In order to achieve these goals, students must enjoy playing the piano, even though they may encounter challenges. We have to provide them with meaningful musical experiences that make them feel like "real" pianists right from the start. Not long ago, I asked an eight-year-old student what he liked about playing the piano. "I like the feel of my arms and wrist moving like this," he answered gesturing, "I like making neat sounds." He continued: "I like to be able to do something well that not everyone can do." In other words, the physical experience of playing the piano is just as important a part in his enjoyment as the auditory experience. In addition, a sense of accomplishment heightens his pleasure. Older, more advanced students may also find intellectual stimulation, as well as emotional release, in playing the piano and making music.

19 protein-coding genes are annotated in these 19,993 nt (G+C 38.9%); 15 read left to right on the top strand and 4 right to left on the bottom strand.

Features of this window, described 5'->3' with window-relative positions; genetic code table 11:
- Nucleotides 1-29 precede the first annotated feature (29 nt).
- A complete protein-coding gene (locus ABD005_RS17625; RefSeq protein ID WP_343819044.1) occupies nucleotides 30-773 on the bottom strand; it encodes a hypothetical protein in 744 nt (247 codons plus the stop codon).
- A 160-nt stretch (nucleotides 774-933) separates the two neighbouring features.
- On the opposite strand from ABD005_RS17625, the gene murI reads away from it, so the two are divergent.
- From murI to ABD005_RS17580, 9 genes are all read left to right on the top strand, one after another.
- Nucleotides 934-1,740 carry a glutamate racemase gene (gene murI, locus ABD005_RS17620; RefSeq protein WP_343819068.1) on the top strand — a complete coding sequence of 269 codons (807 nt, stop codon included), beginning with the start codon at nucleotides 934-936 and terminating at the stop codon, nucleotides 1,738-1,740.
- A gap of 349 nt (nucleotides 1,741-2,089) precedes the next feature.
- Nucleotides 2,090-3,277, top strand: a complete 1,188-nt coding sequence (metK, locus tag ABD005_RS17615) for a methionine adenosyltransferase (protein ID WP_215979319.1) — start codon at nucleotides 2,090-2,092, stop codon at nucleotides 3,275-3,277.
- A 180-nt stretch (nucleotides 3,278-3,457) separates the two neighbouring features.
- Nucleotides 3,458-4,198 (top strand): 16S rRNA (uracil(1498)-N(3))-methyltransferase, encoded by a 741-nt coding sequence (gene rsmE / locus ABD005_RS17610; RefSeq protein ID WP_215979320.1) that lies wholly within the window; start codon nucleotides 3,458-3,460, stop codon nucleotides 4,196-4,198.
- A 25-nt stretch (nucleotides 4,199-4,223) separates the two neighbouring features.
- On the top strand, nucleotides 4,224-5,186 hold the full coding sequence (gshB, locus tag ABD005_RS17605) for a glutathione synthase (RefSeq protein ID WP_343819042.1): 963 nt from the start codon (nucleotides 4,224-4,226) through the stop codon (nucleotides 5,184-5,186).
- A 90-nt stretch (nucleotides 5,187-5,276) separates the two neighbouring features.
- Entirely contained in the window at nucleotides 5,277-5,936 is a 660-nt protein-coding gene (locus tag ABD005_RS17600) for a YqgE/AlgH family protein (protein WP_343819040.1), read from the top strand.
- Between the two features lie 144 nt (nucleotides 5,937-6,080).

Moving to different registers is physically satisfying to children, while experiencing sounds of different registers and their colors and characters excites the students' auditory senses. Music composed of very simple patterns moving across different registers (especially when notated with the use of 8va signs to facilitate reading on the staff) looks accessible to beginner music readers, yet sounds interesting and attractive to them. Being able to play music over the whole keyboard, rather than in the two or maybe three octaves directly in front of them, also makes them feel like they are really playing the piano and gives them a sense of accomplishment. With such music, they are also able to impress their audience, which is a great incentive for many students.